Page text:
As for the logistics, I’d say start with walks around your neighbourhood or office (for those who don’t live in London or even the UK, I am still talking to you). Decide on an area you want to cover and make yourself walk down every single street there. Look around you. Notice things you haven’t before. Appreciate the familiarity of the things you know well. Do this with a different area every week to get a broad knowledge, or with the same area every week to see how things change, even if it is in the smallest of movements.
Go out and walk. Be curious. Have fun. Wear good shoes.
How are things different for you now that you’ve finished?
This project became much more to me than just walks and blog posts. It was a huge deal in my life and its accompanying emotional and spiritual (mainly, I mean that as my own spirit) challenges far surpassed anything I experienced in terms of physical limitations. I mean, it was just walking. Like I said, anyone can do it. But getting out there, making it a priority, putting aside EVERYTHING so I could finish it, wearing my savings down to the nub and dealing with the fear of not knowing when that might recover, having to accept help from family and friends, putting myself out there and saying that this thing mattered to me when I couldn’t give a really solid reason as to why….all that stuff was completely unexpected and terrifyingly difficult.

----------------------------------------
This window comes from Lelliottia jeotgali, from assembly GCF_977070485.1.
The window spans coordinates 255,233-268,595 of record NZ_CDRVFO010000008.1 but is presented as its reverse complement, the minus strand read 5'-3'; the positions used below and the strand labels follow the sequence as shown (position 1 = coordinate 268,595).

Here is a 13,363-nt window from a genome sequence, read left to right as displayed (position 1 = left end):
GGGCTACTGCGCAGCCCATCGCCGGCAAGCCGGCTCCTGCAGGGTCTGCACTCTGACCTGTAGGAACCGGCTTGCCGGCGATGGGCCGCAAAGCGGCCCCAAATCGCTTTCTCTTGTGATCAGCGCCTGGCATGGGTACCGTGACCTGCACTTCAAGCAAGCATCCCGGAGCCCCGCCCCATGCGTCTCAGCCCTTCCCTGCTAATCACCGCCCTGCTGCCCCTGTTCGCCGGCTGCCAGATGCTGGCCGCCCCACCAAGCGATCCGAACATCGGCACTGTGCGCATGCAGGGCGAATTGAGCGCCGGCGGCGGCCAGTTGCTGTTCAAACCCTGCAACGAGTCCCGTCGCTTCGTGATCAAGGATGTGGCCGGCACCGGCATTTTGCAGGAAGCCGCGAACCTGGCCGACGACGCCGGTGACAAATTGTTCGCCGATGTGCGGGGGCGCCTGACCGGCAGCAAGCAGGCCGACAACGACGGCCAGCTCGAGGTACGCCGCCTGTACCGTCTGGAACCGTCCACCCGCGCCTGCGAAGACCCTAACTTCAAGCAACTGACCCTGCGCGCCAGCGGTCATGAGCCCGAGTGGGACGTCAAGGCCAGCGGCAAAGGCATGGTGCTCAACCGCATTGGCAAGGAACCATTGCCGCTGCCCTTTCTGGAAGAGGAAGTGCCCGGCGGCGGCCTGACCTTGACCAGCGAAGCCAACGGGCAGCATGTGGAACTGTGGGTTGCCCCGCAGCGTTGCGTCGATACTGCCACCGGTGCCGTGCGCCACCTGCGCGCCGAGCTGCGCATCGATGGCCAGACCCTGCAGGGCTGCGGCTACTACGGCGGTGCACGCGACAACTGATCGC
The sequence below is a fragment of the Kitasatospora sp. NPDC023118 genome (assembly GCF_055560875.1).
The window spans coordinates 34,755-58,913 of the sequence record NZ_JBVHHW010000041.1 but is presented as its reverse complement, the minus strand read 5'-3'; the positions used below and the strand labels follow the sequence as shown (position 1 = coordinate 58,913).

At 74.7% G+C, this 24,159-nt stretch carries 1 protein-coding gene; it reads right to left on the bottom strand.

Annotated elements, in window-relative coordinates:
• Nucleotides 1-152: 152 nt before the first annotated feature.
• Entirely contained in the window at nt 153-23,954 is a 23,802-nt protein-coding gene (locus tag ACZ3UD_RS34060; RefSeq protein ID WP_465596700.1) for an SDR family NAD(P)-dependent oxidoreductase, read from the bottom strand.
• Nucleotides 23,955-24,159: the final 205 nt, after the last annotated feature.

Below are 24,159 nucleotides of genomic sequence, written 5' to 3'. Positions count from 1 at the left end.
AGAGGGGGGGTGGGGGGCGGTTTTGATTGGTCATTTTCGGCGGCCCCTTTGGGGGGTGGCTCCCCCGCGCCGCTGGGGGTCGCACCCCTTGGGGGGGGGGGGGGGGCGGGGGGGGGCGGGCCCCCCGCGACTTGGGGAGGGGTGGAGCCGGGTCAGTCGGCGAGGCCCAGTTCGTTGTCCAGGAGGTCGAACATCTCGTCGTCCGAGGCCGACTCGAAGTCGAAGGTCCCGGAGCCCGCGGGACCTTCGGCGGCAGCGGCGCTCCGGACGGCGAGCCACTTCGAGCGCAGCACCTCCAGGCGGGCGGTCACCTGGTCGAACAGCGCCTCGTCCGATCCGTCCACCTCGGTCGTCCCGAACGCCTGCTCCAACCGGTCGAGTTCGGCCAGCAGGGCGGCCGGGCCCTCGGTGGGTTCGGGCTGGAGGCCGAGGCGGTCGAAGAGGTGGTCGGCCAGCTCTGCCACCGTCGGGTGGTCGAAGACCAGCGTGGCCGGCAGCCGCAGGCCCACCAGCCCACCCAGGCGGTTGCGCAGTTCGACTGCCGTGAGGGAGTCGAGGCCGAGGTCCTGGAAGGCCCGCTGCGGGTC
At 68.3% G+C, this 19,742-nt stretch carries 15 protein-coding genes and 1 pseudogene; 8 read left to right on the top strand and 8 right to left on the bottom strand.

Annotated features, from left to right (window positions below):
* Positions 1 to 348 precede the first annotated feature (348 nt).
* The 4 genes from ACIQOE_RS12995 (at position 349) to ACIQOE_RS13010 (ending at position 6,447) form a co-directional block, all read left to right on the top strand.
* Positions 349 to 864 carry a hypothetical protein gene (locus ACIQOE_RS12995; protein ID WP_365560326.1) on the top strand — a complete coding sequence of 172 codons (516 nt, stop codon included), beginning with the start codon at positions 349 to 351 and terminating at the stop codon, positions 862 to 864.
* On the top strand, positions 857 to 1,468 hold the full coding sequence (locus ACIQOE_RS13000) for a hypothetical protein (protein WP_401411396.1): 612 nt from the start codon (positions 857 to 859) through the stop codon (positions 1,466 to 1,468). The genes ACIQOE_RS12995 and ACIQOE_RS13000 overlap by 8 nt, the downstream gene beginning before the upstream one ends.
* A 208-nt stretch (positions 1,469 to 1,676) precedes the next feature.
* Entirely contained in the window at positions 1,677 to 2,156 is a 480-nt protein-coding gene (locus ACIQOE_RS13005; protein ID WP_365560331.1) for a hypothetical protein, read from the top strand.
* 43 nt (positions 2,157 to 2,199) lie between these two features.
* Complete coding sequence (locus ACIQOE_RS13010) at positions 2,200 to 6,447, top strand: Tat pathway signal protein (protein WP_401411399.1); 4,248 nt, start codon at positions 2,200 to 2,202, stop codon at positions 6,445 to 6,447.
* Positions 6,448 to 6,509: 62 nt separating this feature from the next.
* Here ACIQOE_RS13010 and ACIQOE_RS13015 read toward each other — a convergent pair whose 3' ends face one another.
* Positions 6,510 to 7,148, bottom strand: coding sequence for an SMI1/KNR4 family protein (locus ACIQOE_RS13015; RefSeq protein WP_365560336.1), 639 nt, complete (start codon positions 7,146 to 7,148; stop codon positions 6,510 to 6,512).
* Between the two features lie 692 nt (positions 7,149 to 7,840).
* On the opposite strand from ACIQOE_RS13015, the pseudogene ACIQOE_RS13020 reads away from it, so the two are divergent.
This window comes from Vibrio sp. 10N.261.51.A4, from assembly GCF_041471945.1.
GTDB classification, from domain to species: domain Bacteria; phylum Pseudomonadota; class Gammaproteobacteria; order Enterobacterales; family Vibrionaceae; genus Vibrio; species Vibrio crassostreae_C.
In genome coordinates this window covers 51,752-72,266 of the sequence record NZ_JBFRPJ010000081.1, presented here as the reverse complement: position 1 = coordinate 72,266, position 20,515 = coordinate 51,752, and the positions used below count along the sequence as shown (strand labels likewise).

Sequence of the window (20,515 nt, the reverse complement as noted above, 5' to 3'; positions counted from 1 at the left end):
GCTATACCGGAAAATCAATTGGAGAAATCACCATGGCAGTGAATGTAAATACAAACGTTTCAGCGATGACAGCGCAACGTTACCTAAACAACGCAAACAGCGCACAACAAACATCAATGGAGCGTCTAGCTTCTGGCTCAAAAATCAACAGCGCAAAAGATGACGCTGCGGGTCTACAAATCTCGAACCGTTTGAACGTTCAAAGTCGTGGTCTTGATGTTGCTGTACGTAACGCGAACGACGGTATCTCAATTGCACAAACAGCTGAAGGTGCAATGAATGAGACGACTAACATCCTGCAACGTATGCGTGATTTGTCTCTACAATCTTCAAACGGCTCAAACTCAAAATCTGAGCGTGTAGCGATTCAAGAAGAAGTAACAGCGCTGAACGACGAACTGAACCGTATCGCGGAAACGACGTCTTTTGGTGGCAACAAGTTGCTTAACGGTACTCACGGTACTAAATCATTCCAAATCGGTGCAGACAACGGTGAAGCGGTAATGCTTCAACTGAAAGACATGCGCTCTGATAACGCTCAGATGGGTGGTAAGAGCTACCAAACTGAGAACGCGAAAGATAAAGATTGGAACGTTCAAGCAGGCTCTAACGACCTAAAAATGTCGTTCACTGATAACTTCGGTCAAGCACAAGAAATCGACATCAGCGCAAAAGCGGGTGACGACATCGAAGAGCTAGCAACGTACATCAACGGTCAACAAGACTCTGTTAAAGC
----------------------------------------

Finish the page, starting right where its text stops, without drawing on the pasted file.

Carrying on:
To be honest, I am still kind of reeling from the experience, and am trying to process all the things I learned along the way. It pushed me in some crazy ways and showed me some truths about my life and life in general that I had either not known, forgotten or purposefully ignored. Who knows what I will think when I look back on this in five year’s time, but it seems likely to me that it was something pretty earthshaking in terms of my life from here on out.
Oh yeah, and I don’t need to carry a map anymore. So that’s pretty cool.
Are you going to walk more parts of London now that you are done with this project? Please?
I wrote about this a little on my last walk, but the answer is: no, I won’t be doing any more projects like this in London in the foreseeable future. I am excited to (re)announce that I am moving to Oman at the end of the year, so I’ll have a whole new country to explore. If you want to follow along, I’ll be talking about all the things I discover in my new home (along with some of the lessons I learned from the Congestion Zone project about taking life one step at a time) at my new blog Mobilis Divers. It would be pretty great to carry on hanging out with you there!
About That Video
I somewhat accidentally teased you with a mention of a video at the beginning. Those answers above got a little longer than I planned so thank you for your patience and for reading this far to see what I put together for you. Like I said, it’s not a masterpiece of cinematography, but it makes me smile, so there you go. Hope you like it.